Though Jefferson only lived in this house for about a year, he had already spent a lot of time here in as a student (he was a member of one of Virginia’s elite families) and later in his years as a lawyer and government official. He loved to play the violin, and Francis Fauquier, governor at the time, was a music enthusiast as well. Along with Wythe and another of Jefferson’s most beloved and admired teachers William Small, Fauquier took the talented young man under his wing, and the four would gather frequently under this roof (well, the original one anyway).Later on, Jefferson made many drawings of the Governor’s palace, ostensibly with the view of remodeling or upgrading it for his own planned tenure there, but the war changed his plans. Jefferson’s drawings would later aid in the reconstruction of the building in the 1930’s.

The gardens in the back of the palace are more formal than I like, laid out in geometric lines and aggressively pruned, but still nice to walk in on this sunny spring day.

I continue on, and make a counterclockwise loop around the town. It’s a lovely walk between the Governor’s palace and the next site I visit: I wander among green fields sprinkled with wildflowers, crisscrossed with paths, and bound with rough hewn fences; handsome old trees with tender young leaves, little bridges over winding streams, and Georgian and Federal style grand homes mostly made of that inevitable red brick interspersed with quaint little wood houses and outbuildings. I forget to take a picture of Peyton Randolph’s house, an imposing dark red brick, long, angular house, startled as I am by a carriage laden with sightseers which passes by me more closely than I would have liked. In fairness to the driver, I was distracted by site-seeking and more unaware of my general surroundings than safety might require. Randolph was a distant cousin and fellow Virginia politician, and Jefferson would surely have visited his house regularly.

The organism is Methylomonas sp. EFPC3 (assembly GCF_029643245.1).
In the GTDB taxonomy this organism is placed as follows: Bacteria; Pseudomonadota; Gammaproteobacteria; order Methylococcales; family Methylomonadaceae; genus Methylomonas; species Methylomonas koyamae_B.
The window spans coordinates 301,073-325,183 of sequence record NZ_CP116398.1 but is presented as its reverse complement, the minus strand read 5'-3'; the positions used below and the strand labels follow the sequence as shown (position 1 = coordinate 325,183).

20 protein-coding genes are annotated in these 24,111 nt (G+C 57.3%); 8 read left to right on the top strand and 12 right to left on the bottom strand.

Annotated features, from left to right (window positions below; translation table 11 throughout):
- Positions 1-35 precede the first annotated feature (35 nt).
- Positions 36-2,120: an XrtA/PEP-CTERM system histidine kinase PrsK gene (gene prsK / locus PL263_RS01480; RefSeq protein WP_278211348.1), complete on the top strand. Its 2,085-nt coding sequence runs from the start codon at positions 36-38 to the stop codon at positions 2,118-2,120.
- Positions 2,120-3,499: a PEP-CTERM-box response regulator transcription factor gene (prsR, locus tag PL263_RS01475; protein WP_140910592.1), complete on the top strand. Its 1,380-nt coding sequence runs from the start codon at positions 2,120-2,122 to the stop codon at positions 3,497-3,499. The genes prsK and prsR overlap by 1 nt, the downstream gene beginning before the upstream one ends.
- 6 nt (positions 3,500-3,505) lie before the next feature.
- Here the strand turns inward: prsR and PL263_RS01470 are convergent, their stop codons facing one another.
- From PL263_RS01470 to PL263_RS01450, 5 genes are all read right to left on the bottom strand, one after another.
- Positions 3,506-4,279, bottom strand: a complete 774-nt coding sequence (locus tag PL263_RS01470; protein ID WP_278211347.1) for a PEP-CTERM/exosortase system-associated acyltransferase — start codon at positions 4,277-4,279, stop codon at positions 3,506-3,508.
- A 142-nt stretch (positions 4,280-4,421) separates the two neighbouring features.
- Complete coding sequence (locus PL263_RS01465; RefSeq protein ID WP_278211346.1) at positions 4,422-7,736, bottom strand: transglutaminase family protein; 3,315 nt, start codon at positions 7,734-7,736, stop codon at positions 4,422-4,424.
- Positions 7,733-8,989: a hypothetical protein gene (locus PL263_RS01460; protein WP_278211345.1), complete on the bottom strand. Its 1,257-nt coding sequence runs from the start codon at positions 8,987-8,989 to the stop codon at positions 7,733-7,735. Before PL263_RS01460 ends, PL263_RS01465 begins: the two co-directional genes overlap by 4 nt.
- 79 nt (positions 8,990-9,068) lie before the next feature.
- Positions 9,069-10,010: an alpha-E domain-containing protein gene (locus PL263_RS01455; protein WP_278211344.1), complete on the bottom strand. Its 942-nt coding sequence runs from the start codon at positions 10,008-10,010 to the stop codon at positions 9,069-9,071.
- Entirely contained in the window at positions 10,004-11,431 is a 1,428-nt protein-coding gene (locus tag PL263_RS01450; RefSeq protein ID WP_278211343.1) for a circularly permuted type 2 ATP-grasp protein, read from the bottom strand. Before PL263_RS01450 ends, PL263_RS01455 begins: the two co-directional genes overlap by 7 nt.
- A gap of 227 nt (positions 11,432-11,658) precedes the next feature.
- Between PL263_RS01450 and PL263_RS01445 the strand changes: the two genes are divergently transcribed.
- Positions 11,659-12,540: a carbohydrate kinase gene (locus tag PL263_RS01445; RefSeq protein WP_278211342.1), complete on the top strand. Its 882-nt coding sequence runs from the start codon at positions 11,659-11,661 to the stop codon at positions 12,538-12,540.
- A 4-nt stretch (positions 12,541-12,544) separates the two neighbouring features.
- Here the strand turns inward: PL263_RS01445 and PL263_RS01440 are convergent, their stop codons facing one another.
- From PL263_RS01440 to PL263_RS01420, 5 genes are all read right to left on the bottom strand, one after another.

Then to the Capitol Building.

Like the Governor’s Palace, the building that now stands is a meticulous reconstruction from the 1930’s, of the original building as it would have looked in Jefferson’s time and earlier. The British used it for military purposes during the Revolutionary War, since the government of Virginia had moved inland to Richmond, and the building fell into ruin from subsequent disuse. I really like its design, with its rounded ends and archways; it’s a refreshing break from the nearly unrelieved squareness of the rest of the architecture I’ve seen around here.

The original Capitol building witnessed many scenes of immense historical importance to the American colonies. Patrick Henry’s speech against the Stamp Act was greatly inspiring to Jefferson, who attended debates at the Capitol while still a law student, and who continued to admire Henry as an orator, if not as a serious intellectual or lawyer, for the rest of his life. Jefferson also spent a lot of time there as a member of the House of Burgesses, and with George Wythe, George Washington, and other leaders, debated and discussed issues related to the growing tensions with Britain, and how a possible split from the mother country could be brought about.

Then down the street to the Raleigh Tavern, this one a clapboard affair, and a reconstruction of the original.
As I arrive, I see a performance in progress, of several costumed ‘townspeople’ debating political issues of the days leading up to the Revolutionary War. I pick my way among the crowd and get as close a look as possible. Again, to my disappointment, it’s closed at the moment.